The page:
Getting Personal

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The above wooden block was given to me by a former roommate. It is currently functioning as a structural bridge between a novel and a work of philosophy on my bookcase. 

Recently, I attended a reading by a colleague and friend of mine, Jared Demick, who has just released his first volume of poems, The Hunger in Our Eyes. In the ensuing discussion of Demick’s work, a question posed by an audience member led to the following factoid appearing in our campus newspaper: “Demick said that his book was split about 50-50 between historical and character pieces, and works about personal life.” It was suggested to me that evening that the dedicatee of one series of poems, who was present in the audience, had requested that these were not read. Despite my close friendship with the dedicatee and my delight in such poems’ absolute grasp of her lovable character, I assumed I could understand: these poems were too personal, too intimate, for a public audience. The confessional female poets of the 1960s and on—such as Sylvia Plath—embodied the feminist principle, that the personal was political. But it did not, of course, mean it was no longer personal. How might it have felt, how might it feel, to read poetry that exposed not only the poet’s self but often their thoughts and feelings toward those around them? It’s hard to like Ted Hughes when Plath so ardently describes him as a vampire, after all. Taylor Swift is the most recent iconic female writer whose body of work is explicitly and often uncomfortably confessional, particularly in its references to her romantic partners. She gets flak for this and it certainly feels like a patriarchal response: Woman. Put Your Emotions Away. It’s Unseemly.

We would not revel in the lyrical if we did not assume its truth value—this pain, this love, is real and it can speak to mine—but the difficulty of demanding and receiving such exposure of an artist’s self remains. I still stumble in returning to a paper I wrote about Marianne Moore, ironically regarded as a most impersonal poet, in which I tried to articulate how my personal experience shaped my reading and to wrestle with the effacement of the self in a form of close reading that might seem to resist the seductive power of literature. I cannot divorce my emotive and intellectual responses to literature; I chose a career path that allowed reading for pleasure to become a remunerative means of employment. But how can I, as a scholar, balance the apparent tension between subjective sentiment and objective analysis? In the first-year writing classroom, I always find myself exhorting students to use the first person in their work, to own their arguments and readings. In doing so, I come up against the “personal” and its most demonic incarnation “personal opinion” as a weapon to both discredit and to protect a writer’s work. A reader can dismiss a claim as the writer’s “personal opinion” while a writer might refuse to acknowledge the legitimacy of a reader’s dissent by stating that, why yes, it is “personal opinion”, invoking the twenty-first century rhetoric of freedom-of-speech-no-offence-intended-everyone’s-entitled-to-their-own. Victorian liberalism has a lot to answer for.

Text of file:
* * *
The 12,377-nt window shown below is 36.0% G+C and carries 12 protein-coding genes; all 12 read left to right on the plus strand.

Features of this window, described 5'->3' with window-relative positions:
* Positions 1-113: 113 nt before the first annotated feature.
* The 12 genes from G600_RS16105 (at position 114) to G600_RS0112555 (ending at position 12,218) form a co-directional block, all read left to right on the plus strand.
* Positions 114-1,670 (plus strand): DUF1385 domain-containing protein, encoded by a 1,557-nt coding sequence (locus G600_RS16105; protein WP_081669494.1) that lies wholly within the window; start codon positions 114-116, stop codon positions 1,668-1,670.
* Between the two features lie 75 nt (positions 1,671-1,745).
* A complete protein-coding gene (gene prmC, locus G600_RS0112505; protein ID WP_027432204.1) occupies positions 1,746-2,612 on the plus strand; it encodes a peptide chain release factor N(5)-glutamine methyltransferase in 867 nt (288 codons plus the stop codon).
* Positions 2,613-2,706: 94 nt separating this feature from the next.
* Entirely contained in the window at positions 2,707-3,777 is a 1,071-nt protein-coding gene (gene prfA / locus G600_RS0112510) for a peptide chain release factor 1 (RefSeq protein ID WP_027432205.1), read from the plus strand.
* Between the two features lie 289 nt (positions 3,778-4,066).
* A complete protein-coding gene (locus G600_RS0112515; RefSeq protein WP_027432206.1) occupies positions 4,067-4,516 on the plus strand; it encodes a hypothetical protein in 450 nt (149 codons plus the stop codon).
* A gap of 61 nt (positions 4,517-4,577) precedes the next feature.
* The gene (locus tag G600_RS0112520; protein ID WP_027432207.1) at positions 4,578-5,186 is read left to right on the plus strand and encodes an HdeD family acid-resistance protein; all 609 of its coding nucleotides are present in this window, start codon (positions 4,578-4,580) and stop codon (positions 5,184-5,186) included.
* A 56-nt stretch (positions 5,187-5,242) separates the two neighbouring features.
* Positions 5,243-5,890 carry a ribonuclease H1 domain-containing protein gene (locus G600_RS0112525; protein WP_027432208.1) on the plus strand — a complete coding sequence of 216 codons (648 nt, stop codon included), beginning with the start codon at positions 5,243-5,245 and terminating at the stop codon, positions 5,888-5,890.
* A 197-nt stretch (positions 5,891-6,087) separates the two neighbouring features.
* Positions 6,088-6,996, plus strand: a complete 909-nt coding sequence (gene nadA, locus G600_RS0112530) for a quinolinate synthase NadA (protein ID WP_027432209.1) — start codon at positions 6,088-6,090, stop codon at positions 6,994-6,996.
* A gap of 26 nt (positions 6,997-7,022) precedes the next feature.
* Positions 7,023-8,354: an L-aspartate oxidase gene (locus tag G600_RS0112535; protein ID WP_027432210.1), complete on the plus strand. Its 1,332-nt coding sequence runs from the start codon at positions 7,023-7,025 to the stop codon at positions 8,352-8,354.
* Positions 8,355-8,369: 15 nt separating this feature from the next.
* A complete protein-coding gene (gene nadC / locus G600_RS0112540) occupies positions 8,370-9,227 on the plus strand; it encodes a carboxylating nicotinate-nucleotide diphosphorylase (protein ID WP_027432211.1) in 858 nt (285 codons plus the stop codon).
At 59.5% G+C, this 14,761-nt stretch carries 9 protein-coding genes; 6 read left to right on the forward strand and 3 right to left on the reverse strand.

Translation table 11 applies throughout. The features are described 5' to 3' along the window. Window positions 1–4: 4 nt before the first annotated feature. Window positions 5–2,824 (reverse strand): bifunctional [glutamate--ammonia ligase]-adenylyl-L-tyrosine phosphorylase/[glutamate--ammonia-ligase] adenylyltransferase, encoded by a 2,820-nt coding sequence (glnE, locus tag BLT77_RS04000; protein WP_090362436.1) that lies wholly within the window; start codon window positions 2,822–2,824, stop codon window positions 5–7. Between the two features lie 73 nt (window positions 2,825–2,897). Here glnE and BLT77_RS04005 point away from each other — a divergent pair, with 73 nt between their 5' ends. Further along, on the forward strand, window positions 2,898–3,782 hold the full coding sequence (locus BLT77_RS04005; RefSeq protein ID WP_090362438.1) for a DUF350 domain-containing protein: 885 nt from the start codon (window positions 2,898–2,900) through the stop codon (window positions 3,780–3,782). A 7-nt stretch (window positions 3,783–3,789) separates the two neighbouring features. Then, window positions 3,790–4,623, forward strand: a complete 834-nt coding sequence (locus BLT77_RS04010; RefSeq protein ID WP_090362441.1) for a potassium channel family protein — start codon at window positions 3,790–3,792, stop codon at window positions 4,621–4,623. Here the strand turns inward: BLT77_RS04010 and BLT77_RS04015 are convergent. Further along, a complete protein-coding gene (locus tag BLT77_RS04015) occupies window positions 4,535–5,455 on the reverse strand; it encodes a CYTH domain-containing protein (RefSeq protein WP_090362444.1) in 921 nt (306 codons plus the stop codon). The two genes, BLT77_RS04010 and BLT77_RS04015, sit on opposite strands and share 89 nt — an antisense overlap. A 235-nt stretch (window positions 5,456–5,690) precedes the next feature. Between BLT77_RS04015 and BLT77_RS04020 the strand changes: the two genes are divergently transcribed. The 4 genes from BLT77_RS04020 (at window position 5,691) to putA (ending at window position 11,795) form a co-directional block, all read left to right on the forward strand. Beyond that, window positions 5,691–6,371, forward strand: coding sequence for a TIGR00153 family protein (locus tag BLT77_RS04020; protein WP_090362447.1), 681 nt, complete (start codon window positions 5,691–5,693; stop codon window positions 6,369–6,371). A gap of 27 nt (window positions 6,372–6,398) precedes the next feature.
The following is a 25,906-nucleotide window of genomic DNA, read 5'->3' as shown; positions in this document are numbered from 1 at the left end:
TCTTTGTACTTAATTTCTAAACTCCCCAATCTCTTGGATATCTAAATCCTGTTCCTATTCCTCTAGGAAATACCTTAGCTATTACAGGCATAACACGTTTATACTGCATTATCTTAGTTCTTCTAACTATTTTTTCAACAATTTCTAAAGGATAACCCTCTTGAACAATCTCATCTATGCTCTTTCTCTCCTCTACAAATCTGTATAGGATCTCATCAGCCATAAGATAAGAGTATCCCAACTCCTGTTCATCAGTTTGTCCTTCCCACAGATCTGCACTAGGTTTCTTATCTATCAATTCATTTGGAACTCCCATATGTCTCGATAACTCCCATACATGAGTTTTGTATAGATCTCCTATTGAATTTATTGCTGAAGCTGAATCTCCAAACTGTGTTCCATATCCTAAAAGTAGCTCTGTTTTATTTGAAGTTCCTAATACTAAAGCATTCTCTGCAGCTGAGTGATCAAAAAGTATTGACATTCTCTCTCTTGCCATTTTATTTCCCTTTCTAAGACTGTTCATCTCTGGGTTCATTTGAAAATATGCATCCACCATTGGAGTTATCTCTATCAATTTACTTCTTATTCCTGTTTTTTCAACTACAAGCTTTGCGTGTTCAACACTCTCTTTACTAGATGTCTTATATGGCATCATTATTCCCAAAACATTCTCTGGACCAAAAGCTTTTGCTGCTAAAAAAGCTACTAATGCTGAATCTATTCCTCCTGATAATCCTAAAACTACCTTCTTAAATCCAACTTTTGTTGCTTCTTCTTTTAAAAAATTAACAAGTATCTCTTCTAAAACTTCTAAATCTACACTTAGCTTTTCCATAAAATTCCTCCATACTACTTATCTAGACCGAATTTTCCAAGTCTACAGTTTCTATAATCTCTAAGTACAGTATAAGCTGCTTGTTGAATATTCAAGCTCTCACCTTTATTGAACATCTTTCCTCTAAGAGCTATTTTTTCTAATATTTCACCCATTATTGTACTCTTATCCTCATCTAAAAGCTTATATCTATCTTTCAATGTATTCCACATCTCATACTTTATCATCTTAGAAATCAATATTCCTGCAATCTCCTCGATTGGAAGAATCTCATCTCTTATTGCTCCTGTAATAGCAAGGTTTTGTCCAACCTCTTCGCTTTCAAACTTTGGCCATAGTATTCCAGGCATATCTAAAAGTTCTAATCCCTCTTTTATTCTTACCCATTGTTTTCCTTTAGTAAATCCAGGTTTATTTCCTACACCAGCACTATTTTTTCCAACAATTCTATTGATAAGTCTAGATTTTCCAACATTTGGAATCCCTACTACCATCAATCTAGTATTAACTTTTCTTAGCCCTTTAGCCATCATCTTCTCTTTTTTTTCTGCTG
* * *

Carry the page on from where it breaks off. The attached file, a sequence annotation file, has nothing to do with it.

Why and how does the personal signify a particular sense of truth? For some, it appears to be the only truth, particularly in an aesthetic context that demands absolute biographical realism (AKA “write what you know”, or How Jo March Was Convinced To Stop Writing Popular Fantasy). Yet for others, it remains singular, individual, and thus lacks any potential to inform us of anything else. The personal can thus invoke a sense of the bounded self, or even part of the self, which our more visceral response to “oversharing” actually suggests as fallacious. When what we designate as the personal reaches beyond the private journal to a public forum, its real threat is that it thus exposes everyone else whom the words of an “I” can implicate. The beloved, just as much as the lover, might feel a sense of possession over the emotions expressed in a love poem. And a critic again and again asks readers to accept the claims and arguments being made. When I tell you, all of you, how I see the world—as one of structural inequality and faulty thinking—I am demanding that you consider the ethical import of your role in forcing that vision upon me. You might decry the necessity of getting personal as you would if I insulted your physical appearance or, god forbid, your mother. But, trust me, this is personal.